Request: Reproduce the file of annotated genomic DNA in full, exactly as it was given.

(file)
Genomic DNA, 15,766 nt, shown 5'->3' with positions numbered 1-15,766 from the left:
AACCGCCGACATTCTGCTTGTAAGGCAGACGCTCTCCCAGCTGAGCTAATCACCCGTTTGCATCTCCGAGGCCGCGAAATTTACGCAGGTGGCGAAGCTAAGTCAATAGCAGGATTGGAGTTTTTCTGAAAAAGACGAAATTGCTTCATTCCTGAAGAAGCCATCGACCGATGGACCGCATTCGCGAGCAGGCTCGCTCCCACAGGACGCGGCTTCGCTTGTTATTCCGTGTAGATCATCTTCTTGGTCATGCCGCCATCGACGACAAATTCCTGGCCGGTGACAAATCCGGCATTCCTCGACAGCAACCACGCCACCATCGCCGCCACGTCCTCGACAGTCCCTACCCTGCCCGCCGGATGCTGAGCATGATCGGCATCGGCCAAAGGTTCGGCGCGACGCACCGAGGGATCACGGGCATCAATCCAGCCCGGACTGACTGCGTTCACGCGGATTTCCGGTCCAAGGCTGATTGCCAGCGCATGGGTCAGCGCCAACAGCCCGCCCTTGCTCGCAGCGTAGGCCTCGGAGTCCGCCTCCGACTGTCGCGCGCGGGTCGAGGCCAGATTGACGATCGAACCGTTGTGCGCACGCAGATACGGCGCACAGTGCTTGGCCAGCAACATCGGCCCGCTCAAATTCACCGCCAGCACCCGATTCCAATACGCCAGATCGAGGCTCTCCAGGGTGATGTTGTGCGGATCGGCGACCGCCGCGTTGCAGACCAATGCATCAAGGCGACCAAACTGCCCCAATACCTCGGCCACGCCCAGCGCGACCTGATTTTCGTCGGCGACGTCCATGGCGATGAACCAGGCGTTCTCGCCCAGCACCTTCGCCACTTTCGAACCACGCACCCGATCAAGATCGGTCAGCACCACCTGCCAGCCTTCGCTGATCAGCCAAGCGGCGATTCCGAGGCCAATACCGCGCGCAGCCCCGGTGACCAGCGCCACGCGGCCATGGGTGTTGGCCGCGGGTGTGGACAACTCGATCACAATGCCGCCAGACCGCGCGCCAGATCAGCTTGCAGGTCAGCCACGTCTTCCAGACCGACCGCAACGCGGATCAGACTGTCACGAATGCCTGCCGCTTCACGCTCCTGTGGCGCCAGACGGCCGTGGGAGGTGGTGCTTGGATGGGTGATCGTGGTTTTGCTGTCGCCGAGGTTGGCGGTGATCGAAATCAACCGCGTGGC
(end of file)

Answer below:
Genomic DNA, 15,766 nt, shown 5'->3' with positions numbered 1-15,766 from the left:
AACCGCCGACATTCTGCTTGTAAGGCAGACGCTCTCCCAGCTGAGCTAATCACCCGTTTGCATCTCCGAGGCCGCGAAATTTACGCAGGTGGCGAAGCTAAGTCAATAGCAGGATTGGAGTTTTTCTGAAAAAGACGAAATTGCTTCATTCCTGAAGAAGCCATCGACCGATGGACCGCATTCGCGAGCAGGCTCGCTCCCACAGGACGCGGCTTCGCTTGTTATTCCGTGTAGATCATCTTCTTGGTCATGCCGCCATCGACGACAAATTCCTGGCCGGTGACAAATCCGGCATTCCTCGACAGCAACCACGCCACCATCGCCGCCACGTCCTCGACAGTCCCTACCCTGCCCGCCGGATGCTGAGCATGATCGGCATCGGCCAAAGGTTCGGCGCGACGCACCGAGGGATCACGGGCATCAATCCAGCCCGGACTGACTGCGTTCACGCGGATTTCCGGTCCAAGGCTGATTGCCAGCGCATGGGTCAGCGCCAACAGCCCGCCCTTGCTCGCAGCGTAGGCCTCGGAGTCCGCCTCCGACTGTCGCGCGCGGGTCGAGGCCAGATTGACGATCGAACCGTTGTGCGCACGCAGATACGGCGCACAGTGCTTGGCCAGCAACATCGGCCCGCTCAAATTCACCGCCAGCACCCGATTCCAATACGCCAGATCGAGGCTCTCCAGGGTGATGTTGTGCGGATCGGCGACCGCCGCGTTGCAGACCAATGCATCAAGGCGACCAAACTGCCCCAATACCTCGGCCACGCCCAGCGCGACCTGATTTTCGTCGGCGACGTCCATGGCGATGAACCAGGCGTTCTCGCCCAGCACCTTCGCCACTTTCGAACCACGCACCCGATCAAGATCGGTCAGCACCACCTGCCAGCCTTCGCTGATCAGCCAAGCGGCGATTCCGAGGCCAATACCGCGCGCAGCCCCGGTGACCAGCGCCACGCGGCCATGGGTGTTGGCCGCGGGTGTGGACAACTCGATCACAATGCCGCCAGACCGCGCGCCAGATCAGCTTGCAGGTCAGCCACGTCTTCCAGACCGACCGCAACGCGGATCAGACTGTCACGAATGCCTGCCGCTTCACGCTCCTGTGGCGCCAGACGGCCGTGGGAGGTGGTGCTTGGATGGGTGATCGTGGTTTTGCTGTCGCCGAGGTTGGCGGTGATCGAAATCAACCGCGTGGC